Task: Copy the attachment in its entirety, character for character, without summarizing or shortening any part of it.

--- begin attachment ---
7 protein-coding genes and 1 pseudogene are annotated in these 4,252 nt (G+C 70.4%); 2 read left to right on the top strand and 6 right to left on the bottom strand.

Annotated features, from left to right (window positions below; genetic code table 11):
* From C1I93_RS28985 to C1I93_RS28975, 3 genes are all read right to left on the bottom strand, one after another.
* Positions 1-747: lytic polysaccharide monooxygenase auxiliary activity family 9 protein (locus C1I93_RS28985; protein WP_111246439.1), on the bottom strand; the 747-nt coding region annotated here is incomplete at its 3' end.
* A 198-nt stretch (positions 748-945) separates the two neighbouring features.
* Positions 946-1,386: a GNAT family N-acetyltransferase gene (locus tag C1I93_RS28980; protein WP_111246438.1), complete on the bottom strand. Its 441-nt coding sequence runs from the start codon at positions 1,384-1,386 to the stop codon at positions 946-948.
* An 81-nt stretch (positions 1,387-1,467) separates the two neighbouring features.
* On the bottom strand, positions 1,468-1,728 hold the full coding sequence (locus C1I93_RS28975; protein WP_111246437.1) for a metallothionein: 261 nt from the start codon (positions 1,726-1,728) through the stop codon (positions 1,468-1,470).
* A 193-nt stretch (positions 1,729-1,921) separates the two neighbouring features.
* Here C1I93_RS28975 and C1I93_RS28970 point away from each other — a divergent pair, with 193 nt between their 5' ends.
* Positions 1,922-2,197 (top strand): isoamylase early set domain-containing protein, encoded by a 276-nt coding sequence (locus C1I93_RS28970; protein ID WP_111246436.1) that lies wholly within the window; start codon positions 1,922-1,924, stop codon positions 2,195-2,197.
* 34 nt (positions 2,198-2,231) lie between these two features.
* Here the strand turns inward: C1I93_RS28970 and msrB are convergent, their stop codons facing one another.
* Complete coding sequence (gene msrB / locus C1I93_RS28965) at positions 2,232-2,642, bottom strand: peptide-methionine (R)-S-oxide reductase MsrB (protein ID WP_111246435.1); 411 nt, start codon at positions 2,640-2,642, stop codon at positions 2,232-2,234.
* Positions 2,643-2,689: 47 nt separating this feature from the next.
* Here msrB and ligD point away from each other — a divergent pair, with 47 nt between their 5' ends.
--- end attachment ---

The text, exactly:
7 protein-coding genes and 1 pseudogene are annotated in these 4,252 nt (G+C 70.4%); 2 read left to right on the top strand and 6 right to left on the bottom strand.

Annotated features, from left to right (window positions below; genetic code table 11):
* From C1I93_RS28985 to C1I93_RS28975, 3 genes are all read right to left on the bottom strand, one after another.
* Positions 1-747: lytic polysaccharide monooxygenase auxiliary activity family 9 protein (locus C1I93_RS28985; protein WP_111246439.1), on the bottom strand; the 747-nt coding region annotated here is incomplete at its 3' end.
* A 198-nt stretch (positions 748-945) separates the two neighbouring features.
* Positions 946-1,386: a GNAT family N-acetyltransferase gene (locus tag C1I93_RS28980; protein WP_111246438.1), complete on the bottom strand. Its 441-nt coding sequence runs from the start codon at positions 1,384-1,386 to the stop codon at positions 946-948.
* An 81-nt stretch (positions 1,387-1,467) separates the two neighbouring features.
* On the bottom strand, positions 1,468-1,728 hold the full coding sequence (locus C1I93_RS28975; protein WP_111246437.1) for a metallothionein: 261 nt from the start codon (positions 1,726-1,728) through the stop codon (positions 1,468-1,470).
* A 193-nt stretch (positions 1,729-1,921) separates the two neighbouring features.
* Here C1I93_RS28975 and C1I93_RS28970 point away from each other — a divergent pair, with 193 nt between their 5' ends.
* Positions 1,922-2,197 (top strand): isoamylase early set domain-containing protein, encoded by a 276-nt coding sequence (locus C1I93_RS28970; protein ID WP_111246436.1) that lies wholly within the window; start codon positions 1,922-1,924, stop codon positions 2,195-2,197.
* 34 nt (positions 2,198-2,231) lie between these two features.
* Here the strand turns inward: C1I93_RS28970 and msrB are convergent, their stop codons facing one another.
* Complete coding sequence (gene msrB / locus C1I93_RS28965) at positions 2,232-2,642, bottom strand: peptide-methionine (R)-S-oxide reductase MsrB (protein ID WP_111246435.1); 411 nt, start codon at positions 2,640-2,642, stop codon at positions 2,232-2,234.
* Positions 2,643-2,689: 47 nt separating this feature from the next.
* Here msrB and ligD point away from each other — a divergent pair, with 47 nt between their 5' ends.